At school, the next day, we discovered that most children had a soldier staying with them. Some of the children from the bigger families were disappointed that they hadn’t the room for one. Our next-door neighbours had a very unusual guest. Their soldier was black! Most of us kids had never met a black man before. When we arrived home from school we were disappointed that Jim was not there. He and the other men spent the day at the local football field, drilling. They had been issued with kit to replace that which they had lost. He came home at teatime and after the meal Dad took him to the Farmers Inn for a drink. Dad was very happy to have a real soldier to talk to. When they walked down the street together Dad swung his arms high as if he was back in uniform.
Jim brought a ration card for Mum to get extra meat, butter, sugar, cheese and eggs for him. He also brought us some sweets, which were a great treat. Even so early in the war sweets and chocolate were scarce. Mum beamed when he told how much he liked her cooking, especially her steak and kidney pie! He was with us about ten days, then one morning early troops lined up and on an order from the Sergeant they marched away. Before he left he promised to write to us. He gave Philip his cap badge as a keepsake. We did get two letters from North Africa, but nothing else. Maybe he was killed or wounded, maybe he was taken prisoner, or maybe he was too busy to write. I shall never know.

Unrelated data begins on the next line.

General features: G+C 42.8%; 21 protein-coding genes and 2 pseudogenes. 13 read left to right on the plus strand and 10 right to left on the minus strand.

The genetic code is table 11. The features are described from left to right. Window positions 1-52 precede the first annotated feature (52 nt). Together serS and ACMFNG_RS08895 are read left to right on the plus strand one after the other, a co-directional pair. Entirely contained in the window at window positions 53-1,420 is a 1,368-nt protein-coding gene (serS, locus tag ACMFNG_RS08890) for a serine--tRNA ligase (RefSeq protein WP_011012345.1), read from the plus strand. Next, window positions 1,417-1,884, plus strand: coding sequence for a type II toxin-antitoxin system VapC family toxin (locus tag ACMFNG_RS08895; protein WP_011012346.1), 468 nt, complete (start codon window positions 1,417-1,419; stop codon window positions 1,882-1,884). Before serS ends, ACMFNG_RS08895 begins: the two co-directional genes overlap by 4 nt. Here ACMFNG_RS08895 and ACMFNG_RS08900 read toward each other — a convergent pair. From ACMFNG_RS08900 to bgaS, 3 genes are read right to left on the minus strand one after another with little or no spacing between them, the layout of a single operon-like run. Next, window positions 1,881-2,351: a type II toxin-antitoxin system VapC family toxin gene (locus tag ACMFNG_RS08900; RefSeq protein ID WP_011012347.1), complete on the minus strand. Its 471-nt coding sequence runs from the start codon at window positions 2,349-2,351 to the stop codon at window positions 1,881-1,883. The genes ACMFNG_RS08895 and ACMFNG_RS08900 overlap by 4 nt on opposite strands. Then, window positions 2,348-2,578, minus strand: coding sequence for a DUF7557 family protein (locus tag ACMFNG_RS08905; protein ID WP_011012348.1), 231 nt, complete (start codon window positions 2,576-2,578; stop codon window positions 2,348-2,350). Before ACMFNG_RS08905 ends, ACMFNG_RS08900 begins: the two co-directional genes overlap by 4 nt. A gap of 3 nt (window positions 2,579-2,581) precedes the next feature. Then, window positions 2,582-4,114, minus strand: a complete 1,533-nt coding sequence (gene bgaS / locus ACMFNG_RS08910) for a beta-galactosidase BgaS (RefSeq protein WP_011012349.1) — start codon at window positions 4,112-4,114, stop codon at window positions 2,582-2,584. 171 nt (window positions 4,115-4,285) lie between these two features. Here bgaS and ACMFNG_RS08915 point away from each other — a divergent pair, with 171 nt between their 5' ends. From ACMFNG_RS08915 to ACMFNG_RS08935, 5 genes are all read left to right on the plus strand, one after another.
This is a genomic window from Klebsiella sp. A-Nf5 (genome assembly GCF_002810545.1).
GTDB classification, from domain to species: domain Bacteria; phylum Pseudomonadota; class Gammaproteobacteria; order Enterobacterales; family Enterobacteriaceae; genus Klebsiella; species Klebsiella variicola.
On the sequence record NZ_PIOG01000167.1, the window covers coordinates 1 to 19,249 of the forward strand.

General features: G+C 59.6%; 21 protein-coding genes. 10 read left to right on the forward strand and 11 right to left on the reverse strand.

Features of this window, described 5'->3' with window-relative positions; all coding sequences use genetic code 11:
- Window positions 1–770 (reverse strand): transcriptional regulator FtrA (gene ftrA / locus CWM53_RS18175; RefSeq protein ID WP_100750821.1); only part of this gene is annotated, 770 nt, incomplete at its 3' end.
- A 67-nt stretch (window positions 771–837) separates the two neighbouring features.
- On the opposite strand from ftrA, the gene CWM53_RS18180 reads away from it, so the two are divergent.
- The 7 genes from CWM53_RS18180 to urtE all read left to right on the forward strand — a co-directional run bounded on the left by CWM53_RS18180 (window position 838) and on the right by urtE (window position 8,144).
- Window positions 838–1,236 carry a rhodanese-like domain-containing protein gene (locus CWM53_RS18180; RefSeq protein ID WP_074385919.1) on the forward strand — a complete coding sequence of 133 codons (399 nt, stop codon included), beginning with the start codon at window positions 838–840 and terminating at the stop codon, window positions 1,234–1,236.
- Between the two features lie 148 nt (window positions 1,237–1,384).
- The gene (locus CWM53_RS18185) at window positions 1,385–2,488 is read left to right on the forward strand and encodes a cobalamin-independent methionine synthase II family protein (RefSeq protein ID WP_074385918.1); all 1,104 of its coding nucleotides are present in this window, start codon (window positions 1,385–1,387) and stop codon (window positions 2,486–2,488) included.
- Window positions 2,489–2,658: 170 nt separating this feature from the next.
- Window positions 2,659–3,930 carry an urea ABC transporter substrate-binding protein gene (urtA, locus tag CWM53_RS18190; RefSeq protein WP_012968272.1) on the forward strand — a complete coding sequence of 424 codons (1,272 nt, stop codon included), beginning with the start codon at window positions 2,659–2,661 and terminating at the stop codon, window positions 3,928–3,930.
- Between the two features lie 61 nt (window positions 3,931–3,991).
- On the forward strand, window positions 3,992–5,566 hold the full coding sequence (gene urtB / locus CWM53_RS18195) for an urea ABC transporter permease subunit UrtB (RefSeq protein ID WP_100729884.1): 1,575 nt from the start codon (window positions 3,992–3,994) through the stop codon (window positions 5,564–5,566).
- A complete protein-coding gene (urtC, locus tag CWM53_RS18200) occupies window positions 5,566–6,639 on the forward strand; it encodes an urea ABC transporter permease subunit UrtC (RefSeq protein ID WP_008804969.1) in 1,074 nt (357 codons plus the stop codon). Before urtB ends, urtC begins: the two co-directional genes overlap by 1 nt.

Kath O'Sullivan (nee Margerison)
Grangetown (Middlesbrough) was my birthplace but I was brought up in Southbank at 29 Oliver Street, being seven when war was declared. My father worked at the Malleable Steelworks in Stockton and was a member of the Home Guard (Royal Artillery) manning "Z" guns at Brambles Farm. My mother was a traditional housewife.
Brick and concrete shelters equipped with bunks for each family were built into the "back arches" and it was into these we rushed whenever the sirens sounded. (Back arches, sometimes called back alleys, sometimes called back streets. These were thoroughfares separating the backs of two rows of houses. The coal man could use them and in older times the "night soil man".)